Commercial tenants have, of course, benefited greatly from the extended moratorium on landlord action for rent arrears; and the restrictions under the Commercial Rent Arrears Recovery procedure (CRAR).
But landlords are asserting their rights to hold tenants responsible to pay their rents through the courts. It was estimated by the British Property Federation that, by 30 June 2021, £7.5 billion of commercial rent would be in arrears. Separately, Remit Consulting (a European real estate consultancy) estimated that an estimated £5.3 billion of commercial rent arrears arising since March 2020 were unpaid as at 30 March this year (half of it in retail).
There are now new government proposals to ring-fence rent arrears directly related to government-mandated covid-19-enforced closures from enforcement action. Under the Commercial Rent (Coronavirus) Bill, introduced to Parliament earlier this month (November), landlords will be expected to shoulder some of the financial burden of rent arrears and agree terms with tenants. Tenants themselves will be encouraged to pay arrears if they are able to.
There are two key provisions in the bill:
- A system of binding arbitration with an emphasis on resolution, with arbitration intended as a last resort. Importantly, the Bill would allow a stay of any debt claim that includes ringfenced debt, issued between 10 November 2021 and the Bill coming into force. It would enable the ringfenced debt under these claims, and any county court or high court judgments made in respect of such claims, to be subject to arbitration.
Furthermore, registration of a judgment for ringfenced debt may be cancelled following an arbitration award; and any debt claims that include ringfenced debt cannot be made until the end of the arbitration application period or the arbitration process.
- A landlord will be unable to petition for bankruptcy of a business tenant on the basis of non-payment of a statutory demand relating to any ringfenced debt served on/after 10 November 2021 and before the Bill comes into force. Also, no petition can be made if based on a judgment debt where the claim was issued in this period.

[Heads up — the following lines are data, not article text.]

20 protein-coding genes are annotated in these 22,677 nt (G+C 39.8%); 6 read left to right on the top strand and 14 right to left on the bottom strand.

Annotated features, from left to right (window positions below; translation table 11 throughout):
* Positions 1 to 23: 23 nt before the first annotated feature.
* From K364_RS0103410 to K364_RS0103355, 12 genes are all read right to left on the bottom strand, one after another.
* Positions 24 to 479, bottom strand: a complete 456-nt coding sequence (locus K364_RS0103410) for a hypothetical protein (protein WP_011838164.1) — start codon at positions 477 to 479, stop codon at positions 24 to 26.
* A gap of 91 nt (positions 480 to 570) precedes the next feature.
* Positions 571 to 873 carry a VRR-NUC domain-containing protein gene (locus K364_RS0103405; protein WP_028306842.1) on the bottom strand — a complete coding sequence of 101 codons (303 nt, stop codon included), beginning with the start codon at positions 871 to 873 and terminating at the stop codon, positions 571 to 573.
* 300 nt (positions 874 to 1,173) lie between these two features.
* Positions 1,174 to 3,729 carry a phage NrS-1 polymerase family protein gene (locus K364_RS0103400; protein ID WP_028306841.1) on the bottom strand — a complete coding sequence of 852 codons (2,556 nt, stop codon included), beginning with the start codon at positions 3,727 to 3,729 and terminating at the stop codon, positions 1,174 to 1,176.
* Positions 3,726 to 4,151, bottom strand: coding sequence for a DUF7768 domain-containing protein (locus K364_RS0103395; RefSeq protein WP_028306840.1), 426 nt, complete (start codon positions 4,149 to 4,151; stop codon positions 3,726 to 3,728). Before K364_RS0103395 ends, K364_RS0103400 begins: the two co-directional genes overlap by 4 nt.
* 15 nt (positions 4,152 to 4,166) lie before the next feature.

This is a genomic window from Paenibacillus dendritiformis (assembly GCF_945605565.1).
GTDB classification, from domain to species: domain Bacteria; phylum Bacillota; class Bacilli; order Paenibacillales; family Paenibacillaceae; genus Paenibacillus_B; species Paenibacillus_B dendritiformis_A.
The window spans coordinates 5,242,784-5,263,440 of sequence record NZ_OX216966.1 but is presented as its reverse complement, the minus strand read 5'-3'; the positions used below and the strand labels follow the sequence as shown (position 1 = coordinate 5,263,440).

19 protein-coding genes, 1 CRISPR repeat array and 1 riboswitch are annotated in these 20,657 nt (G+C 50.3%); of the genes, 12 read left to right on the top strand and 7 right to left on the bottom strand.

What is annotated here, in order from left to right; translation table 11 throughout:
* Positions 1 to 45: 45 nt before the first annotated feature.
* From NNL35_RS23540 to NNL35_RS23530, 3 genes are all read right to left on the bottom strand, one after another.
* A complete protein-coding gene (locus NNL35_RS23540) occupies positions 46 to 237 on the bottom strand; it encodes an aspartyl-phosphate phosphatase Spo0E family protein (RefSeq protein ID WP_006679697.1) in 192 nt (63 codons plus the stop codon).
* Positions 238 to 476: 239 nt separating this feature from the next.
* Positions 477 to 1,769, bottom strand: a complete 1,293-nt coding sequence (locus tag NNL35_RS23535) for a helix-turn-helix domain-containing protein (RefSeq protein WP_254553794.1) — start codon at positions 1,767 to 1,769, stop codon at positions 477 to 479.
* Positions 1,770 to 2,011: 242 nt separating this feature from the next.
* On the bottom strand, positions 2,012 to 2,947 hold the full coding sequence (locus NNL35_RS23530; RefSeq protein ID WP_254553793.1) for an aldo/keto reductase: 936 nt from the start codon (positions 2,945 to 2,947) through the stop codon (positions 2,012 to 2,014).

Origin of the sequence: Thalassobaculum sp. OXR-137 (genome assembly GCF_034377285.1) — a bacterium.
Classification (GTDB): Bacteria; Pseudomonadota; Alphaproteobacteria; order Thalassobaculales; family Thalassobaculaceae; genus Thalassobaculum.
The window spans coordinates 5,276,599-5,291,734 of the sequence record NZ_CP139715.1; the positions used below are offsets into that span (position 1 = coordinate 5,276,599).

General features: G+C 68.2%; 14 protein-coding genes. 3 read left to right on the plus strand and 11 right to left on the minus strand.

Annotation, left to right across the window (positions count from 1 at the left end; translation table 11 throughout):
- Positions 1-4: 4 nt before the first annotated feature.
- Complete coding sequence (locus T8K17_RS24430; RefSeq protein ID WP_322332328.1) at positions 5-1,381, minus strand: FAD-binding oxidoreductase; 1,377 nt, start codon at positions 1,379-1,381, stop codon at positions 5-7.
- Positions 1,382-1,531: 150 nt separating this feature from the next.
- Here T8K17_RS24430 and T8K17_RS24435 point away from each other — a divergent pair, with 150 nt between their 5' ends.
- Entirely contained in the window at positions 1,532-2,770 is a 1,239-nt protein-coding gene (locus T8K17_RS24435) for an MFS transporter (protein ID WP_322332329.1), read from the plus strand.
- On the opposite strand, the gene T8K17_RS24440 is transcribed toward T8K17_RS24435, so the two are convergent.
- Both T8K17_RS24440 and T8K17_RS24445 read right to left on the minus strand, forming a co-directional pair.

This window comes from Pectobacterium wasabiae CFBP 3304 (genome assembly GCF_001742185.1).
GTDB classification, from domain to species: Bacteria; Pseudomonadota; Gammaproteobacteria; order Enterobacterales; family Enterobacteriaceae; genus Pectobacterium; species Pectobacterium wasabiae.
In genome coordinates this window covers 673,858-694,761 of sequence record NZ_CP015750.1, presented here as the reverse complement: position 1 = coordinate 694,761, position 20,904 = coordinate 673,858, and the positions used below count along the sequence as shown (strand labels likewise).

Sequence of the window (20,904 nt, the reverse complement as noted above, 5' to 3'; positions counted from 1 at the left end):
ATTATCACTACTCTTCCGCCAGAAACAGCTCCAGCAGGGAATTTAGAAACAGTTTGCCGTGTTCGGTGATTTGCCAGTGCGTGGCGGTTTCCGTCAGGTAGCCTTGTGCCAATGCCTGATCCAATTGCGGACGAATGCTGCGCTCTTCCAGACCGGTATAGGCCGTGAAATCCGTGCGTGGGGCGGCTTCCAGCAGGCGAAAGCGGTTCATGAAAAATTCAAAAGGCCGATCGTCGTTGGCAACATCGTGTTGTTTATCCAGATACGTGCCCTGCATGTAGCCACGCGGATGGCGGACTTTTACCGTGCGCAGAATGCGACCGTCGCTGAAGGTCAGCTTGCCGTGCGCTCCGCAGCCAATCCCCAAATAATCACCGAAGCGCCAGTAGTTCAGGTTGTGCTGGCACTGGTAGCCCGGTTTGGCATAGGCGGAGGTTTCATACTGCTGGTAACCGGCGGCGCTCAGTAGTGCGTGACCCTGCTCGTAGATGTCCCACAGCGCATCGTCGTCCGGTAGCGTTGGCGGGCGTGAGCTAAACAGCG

Finally, the voluntary Code of Practice has now been revised. The original code was introduced in June 2020, is voluntary and intended to encourage a culture of transparency and collaboration between commercial landlords and tenants when communicating about rent arrears. The new Code reflects the proposed legislation.
To date, landlords claiming rent arrears through the courts are proving successful. In Commerz v TFS Stores (2021), for instance, the landlord (the owner of London’s Westfield shopping centre) successfully sued The Fragrance Shop for non-payment of almost £167,000 in rent which had accrued during lockdown.
Just days after that ruling this spring, the High Court ruled in NY Mellon v Cine-UK  EWHC 1013 (three cases were heard together). In each case, the claimant sought summary judgment against the defendant for rent arrears. The defendants unsuccessfully defended the claims on a number of grounds. The court held:
The Code of Practice was outside the litigation process and not applicable to those tenants who were not said to be unable to pay
- On the ordinary meaning of the words ‘damage or destruction’, rent cesser provisions were ineffective during government lockdowns
- The tenants could “perfectly well (and perhaps more appropriately)” have insured themselves against the risk; it wasn’t necessary to imply that the rent cesser provisions applied during lockdowns – the leases worked without it
- There is no such thing as a ‘temporary frustration’ in law suspending a contract for a limited time. Rather, frustration actually terminates the contract
While these rulings rejected key defences on the part of the tenants, it may be reassuring to commercial tenants and their lawyers to note a particular observation of the judge in NY Mellon: Raising the argument as to the construction of the rent cesser cause was “somewhat novel”, but this did not of itself render it incorrect.